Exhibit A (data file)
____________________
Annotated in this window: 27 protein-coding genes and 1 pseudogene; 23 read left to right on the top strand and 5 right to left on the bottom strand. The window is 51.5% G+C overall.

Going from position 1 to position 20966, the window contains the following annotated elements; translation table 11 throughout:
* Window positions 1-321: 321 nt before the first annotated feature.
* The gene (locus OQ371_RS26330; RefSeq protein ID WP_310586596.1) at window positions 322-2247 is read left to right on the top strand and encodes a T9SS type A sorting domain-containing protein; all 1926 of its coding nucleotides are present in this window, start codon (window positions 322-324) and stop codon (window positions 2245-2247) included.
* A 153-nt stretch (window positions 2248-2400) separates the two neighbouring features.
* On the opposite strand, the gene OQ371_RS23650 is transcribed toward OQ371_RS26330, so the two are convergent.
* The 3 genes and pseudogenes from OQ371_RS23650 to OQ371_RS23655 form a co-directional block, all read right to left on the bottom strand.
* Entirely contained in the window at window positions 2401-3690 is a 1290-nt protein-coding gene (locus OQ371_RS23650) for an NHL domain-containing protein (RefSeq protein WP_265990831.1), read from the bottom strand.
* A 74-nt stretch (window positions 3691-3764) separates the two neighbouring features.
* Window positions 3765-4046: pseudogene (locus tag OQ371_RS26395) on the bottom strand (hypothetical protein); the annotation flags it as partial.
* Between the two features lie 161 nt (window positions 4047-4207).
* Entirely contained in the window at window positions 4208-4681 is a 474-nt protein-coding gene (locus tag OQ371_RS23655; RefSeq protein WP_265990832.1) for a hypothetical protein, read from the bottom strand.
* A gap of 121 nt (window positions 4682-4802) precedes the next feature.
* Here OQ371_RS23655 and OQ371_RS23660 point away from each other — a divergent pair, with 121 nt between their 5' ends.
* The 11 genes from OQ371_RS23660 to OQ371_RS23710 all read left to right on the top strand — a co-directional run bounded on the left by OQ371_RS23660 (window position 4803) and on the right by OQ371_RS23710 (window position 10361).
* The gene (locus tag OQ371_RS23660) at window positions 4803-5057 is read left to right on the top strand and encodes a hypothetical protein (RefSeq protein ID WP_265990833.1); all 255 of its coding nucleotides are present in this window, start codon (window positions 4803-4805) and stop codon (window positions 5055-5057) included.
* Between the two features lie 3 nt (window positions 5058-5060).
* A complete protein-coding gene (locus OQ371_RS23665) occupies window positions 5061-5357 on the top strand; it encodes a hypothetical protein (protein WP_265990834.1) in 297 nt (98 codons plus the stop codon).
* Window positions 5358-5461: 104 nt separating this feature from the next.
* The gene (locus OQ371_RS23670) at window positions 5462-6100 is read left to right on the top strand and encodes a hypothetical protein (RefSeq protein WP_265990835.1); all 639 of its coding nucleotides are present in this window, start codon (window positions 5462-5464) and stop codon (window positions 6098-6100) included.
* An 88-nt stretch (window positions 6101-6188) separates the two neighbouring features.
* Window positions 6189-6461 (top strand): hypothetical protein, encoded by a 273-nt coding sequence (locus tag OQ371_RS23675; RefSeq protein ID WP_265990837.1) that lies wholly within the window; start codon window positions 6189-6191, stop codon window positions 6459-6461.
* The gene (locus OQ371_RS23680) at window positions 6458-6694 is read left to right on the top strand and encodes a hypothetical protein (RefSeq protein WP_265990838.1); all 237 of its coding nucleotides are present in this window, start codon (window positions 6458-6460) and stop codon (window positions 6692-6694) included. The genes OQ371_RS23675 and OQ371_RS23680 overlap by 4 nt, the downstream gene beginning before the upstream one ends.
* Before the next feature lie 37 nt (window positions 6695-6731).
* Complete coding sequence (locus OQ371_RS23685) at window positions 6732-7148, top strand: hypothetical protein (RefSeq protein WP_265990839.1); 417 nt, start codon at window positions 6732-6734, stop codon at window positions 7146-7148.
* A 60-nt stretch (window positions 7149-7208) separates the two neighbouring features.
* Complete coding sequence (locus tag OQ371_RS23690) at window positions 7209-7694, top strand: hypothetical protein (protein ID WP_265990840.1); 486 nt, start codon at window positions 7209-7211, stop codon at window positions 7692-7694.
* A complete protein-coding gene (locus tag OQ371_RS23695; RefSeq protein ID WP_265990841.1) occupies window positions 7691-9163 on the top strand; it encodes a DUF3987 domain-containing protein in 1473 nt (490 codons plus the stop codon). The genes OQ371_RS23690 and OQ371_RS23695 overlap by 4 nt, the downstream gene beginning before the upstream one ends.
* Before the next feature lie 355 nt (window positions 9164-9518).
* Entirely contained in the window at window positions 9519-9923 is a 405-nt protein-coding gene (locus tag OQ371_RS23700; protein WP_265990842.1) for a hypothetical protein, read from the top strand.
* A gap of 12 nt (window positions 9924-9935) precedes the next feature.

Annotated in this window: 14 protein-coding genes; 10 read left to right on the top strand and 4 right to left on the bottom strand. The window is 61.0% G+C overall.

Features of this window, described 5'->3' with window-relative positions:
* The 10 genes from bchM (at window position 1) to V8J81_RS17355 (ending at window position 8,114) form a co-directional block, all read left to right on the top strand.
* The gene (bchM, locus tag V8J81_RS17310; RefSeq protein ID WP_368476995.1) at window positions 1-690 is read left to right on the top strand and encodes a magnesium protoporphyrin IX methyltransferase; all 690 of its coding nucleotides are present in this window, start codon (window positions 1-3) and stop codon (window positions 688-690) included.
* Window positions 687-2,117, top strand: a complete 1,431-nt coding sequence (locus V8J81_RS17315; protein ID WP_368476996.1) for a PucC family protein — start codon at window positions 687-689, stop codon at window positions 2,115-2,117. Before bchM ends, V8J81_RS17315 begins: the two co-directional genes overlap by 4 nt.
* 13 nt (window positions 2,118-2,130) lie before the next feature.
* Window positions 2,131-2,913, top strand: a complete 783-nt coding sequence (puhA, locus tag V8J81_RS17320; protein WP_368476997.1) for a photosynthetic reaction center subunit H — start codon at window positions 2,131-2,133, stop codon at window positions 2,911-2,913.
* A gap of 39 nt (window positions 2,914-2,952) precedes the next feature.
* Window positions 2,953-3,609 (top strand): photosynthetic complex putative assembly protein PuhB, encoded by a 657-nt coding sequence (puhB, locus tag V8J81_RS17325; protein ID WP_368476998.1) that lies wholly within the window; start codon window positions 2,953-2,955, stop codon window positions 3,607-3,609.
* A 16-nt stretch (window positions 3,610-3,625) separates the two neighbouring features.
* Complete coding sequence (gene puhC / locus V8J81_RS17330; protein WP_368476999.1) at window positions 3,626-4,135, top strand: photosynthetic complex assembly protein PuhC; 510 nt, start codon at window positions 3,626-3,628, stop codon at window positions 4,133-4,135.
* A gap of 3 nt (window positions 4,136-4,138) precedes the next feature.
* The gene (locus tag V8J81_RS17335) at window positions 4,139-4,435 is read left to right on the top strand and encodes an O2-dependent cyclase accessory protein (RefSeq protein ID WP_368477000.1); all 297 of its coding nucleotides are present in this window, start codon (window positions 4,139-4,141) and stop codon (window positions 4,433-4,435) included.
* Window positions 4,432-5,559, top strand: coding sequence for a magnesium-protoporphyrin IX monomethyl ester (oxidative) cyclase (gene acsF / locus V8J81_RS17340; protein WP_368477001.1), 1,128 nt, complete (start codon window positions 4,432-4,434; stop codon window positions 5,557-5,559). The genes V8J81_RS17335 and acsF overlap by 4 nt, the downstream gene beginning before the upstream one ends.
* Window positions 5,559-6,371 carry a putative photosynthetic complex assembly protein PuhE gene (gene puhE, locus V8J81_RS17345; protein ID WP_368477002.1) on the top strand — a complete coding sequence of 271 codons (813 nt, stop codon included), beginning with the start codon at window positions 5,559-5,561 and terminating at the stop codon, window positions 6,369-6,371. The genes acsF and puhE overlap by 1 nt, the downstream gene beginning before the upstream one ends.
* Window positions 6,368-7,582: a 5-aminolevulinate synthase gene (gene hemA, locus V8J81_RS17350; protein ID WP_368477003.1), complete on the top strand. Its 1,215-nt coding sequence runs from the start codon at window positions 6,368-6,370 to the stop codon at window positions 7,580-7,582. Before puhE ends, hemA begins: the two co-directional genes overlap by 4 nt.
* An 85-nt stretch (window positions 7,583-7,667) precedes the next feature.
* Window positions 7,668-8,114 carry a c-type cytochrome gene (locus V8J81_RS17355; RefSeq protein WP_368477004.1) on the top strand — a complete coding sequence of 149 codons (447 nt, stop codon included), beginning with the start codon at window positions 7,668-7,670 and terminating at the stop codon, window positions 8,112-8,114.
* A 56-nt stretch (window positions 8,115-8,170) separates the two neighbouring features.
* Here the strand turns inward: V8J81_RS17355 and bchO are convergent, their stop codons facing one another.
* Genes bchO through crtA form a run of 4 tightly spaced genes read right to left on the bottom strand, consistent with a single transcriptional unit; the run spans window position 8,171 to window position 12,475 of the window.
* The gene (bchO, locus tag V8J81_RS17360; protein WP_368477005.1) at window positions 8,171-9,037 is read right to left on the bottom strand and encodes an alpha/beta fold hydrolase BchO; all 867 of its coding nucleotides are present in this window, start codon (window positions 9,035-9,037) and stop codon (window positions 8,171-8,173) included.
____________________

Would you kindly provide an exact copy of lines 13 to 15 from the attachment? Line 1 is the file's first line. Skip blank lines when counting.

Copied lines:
* A gap of 121 nt (window positions 4682-4802) precedes the next feature.
* Here OQ371_RS23655 and OQ371_RS23660 point away from each other — a divergent pair, with 121 nt between their 5' ends.
* The 11 genes from OQ371_RS23660 to OQ371_RS23710 all read left to right on the top strand — a co-directional run bounded on the left by OQ371_RS23660 (window position 4803) and on the right by OQ371_RS23710 (window position 10361).